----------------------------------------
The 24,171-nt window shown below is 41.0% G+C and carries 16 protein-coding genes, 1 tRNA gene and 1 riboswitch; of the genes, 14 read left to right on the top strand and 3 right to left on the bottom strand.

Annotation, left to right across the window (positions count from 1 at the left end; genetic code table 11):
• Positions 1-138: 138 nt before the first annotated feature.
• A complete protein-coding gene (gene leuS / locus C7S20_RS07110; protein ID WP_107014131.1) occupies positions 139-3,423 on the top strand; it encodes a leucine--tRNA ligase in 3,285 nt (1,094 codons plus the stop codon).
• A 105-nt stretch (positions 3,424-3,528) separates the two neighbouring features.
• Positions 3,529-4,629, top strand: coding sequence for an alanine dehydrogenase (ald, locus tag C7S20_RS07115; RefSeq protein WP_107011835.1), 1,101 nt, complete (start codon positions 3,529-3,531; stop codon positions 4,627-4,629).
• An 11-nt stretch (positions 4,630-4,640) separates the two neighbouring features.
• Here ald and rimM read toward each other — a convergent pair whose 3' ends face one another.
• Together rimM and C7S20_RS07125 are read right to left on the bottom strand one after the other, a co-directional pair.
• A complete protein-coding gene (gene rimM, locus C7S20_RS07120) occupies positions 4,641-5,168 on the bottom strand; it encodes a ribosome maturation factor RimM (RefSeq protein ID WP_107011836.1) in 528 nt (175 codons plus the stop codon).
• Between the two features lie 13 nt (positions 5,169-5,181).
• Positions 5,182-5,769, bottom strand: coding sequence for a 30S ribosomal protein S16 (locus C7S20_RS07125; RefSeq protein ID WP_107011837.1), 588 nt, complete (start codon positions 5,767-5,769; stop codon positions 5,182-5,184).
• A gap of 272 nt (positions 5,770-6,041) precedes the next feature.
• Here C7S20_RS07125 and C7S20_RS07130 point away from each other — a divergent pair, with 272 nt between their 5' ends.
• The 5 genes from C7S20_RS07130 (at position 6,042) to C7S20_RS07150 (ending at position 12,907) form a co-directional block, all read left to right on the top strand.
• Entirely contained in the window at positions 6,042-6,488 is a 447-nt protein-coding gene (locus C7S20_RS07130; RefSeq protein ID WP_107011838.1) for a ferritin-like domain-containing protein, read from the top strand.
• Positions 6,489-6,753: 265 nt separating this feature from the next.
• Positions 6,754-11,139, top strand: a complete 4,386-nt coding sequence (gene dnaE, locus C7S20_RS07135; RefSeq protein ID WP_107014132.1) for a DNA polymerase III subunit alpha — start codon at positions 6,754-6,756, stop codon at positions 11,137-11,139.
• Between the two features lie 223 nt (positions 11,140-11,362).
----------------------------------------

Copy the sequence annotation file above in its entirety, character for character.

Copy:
The 24,171-nt window shown below is 41.0% G+C and carries 16 protein-coding genes, 1 tRNA gene and 1 riboswitch; of the genes, 14 read left to right on the top strand and 3 right to left on the bottom strand.

Annotation, left to right across the window (positions count from 1 at the left end; genetic code table 11):
• Positions 1-138: 138 nt before the first annotated feature.
• A complete protein-coding gene (gene leuS / locus C7S20_RS07110; protein ID WP_107014131.1) occupies positions 139-3,423 on the top strand; it encodes a leucine--tRNA ligase in 3,285 nt (1,094 codons plus the stop codon).
• A 105-nt stretch (positions 3,424-3,528) separates the two neighbouring features.
• Positions 3,529-4,629, top strand: coding sequence for an alanine dehydrogenase (ald, locus tag C7S20_RS07115; RefSeq protein WP_107011835.1), 1,101 nt, complete (start codon positions 3,529-3,531; stop codon positions 4,627-4,629).
• An 11-nt stretch (positions 4,630-4,640) separates the two neighbouring features.
• Here ald and rimM read toward each other — a convergent pair whose 3' ends face one another.
• Together rimM and C7S20_RS07125 are read right to left on the bottom strand one after the other, a co-directional pair.
• A complete protein-coding gene (gene rimM, locus C7S20_RS07120) occupies positions 4,641-5,168 on the bottom strand; it encodes a ribosome maturation factor RimM (RefSeq protein ID WP_107011836.1) in 528 nt (175 codons plus the stop codon).
• Between the two features lie 13 nt (positions 5,169-5,181).
• Positions 5,182-5,769, bottom strand: coding sequence for a 30S ribosomal protein S16 (locus C7S20_RS07125; RefSeq protein ID WP_107011837.1), 588 nt, complete (start codon positions 5,767-5,769; stop codon positions 5,182-5,184).
• A gap of 272 nt (positions 5,770-6,041) precedes the next feature.
• Here C7S20_RS07125 and C7S20_RS07130 point away from each other — a divergent pair, with 272 nt between their 5' ends.
• The 5 genes from C7S20_RS07130 (at position 6,042) to C7S20_RS07150 (ending at position 12,907) form a co-directional block, all read left to right on the top strand.
• Entirely contained in the window at positions 6,042-6,488 is a 447-nt protein-coding gene (locus C7S20_RS07130; RefSeq protein ID WP_107011838.1) for a ferritin-like domain-containing protein, read from the top strand.
• Positions 6,489-6,753: 265 nt separating this feature from the next.
• Positions 6,754-11,139, top strand: a complete 4,386-nt coding sequence (gene dnaE, locus C7S20_RS07135; RefSeq protein ID WP_107014132.1) for a DNA polymerase III subunit alpha — start codon at positions 6,754-6,756, stop codon at positions 11,137-11,139.
• Between the two features lie 223 nt (positions 11,140-11,362).